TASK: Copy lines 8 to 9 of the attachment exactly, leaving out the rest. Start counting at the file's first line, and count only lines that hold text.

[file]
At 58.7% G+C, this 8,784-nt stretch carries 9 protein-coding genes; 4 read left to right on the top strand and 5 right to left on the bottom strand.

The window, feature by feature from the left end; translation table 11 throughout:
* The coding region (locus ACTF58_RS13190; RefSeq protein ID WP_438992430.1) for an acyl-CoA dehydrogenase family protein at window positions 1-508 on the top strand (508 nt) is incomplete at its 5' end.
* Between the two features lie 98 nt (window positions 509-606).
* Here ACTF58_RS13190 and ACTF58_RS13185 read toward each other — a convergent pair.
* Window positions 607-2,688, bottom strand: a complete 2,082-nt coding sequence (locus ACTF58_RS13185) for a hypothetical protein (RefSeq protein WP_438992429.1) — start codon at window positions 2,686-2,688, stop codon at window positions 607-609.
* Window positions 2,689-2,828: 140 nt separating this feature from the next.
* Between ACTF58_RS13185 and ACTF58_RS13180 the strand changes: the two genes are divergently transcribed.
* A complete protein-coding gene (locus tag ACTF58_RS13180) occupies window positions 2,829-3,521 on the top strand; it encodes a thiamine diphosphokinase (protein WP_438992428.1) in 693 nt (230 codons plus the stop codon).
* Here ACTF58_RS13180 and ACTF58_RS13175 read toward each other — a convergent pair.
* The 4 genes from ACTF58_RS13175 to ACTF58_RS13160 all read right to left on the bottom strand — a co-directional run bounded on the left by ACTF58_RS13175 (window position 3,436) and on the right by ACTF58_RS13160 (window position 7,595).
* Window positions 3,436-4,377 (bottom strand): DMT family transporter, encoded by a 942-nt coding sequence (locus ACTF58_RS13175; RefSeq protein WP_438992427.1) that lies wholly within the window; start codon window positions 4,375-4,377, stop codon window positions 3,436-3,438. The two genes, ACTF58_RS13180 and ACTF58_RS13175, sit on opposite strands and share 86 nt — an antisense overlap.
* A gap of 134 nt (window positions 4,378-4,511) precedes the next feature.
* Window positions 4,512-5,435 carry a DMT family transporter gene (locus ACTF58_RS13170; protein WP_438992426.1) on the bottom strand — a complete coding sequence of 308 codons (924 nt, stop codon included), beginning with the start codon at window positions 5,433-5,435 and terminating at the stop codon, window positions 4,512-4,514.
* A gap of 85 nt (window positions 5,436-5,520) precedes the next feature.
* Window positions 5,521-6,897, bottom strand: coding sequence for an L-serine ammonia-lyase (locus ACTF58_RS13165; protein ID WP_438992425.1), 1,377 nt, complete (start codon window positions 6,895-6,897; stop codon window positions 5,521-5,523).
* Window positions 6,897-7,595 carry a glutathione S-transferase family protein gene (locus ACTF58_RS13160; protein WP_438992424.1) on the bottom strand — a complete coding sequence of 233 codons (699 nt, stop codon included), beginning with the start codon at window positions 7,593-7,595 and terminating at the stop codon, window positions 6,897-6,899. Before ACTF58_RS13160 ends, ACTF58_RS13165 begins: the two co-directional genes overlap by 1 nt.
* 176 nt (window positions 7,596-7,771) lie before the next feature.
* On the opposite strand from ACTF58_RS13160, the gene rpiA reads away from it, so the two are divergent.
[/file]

* Between ACTF58_RS13185 and ACTF58_RS13180 the strand changes: the two genes are divergently transcribed.
* A complete protein-coding gene (locus tag ACTF58_RS13180) occupies window positions 2,829-3,521 on the top strand; it encodes a thiamine diphosphokinase (protein WP_438992428.1) in 693 nt (230 codons plus the stop codon).